¶ 4. On remand, the superior court held a bench trial in which it heard testimony from the Vermont Parole Board Director regarding the effect of furlough on parole decisions. The court found that, while furlough is but one factor DOC considers in its parole decisions, it was historically rare for a violent offender to be paroled without first being furloughed. In its December 18, 2009 order, the court concluded that petitioner's inability to obtain furlough release because he lacks a minimum sentence impacts the likelihood of his parole and therefore “creates a significant risk of lengthening his period of incarceration.” The court granted petitioner Rule 75 relief and ordered DOC to “evaluate [petitioner] for furlough under the pre–2001 version of the statute.”
¶ 5. Following the 2009 court order, DOC's Central Case Staffing Review Committee (CCSRC) considered petitioner for furlough release and determined that petitioner could be reevaluated for release upon completing eight more program participation credits of Cognitive Self Change (CSC).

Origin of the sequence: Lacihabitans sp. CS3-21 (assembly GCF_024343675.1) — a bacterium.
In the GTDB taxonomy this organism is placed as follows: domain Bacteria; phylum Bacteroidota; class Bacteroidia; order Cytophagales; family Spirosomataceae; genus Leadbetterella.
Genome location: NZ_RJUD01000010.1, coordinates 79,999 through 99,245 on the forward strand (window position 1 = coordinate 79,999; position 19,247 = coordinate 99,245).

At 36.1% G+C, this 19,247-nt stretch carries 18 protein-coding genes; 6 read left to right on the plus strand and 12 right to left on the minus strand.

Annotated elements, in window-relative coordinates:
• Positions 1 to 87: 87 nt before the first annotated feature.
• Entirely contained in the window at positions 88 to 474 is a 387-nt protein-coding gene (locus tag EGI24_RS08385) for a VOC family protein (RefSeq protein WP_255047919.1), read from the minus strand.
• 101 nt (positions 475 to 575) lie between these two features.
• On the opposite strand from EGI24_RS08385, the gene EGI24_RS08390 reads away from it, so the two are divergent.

¶ 6. Petitioner asserts that he had completed his original CSC programming requirements in 2007 and thus refused to participate in the additional CSC programming required by the committee. As a result, the committee continued to refuse petitioner furlough. In October 2011, the Vermont Parole Board denied petitioner parole based on his failure to comply with the committee's programming requirements.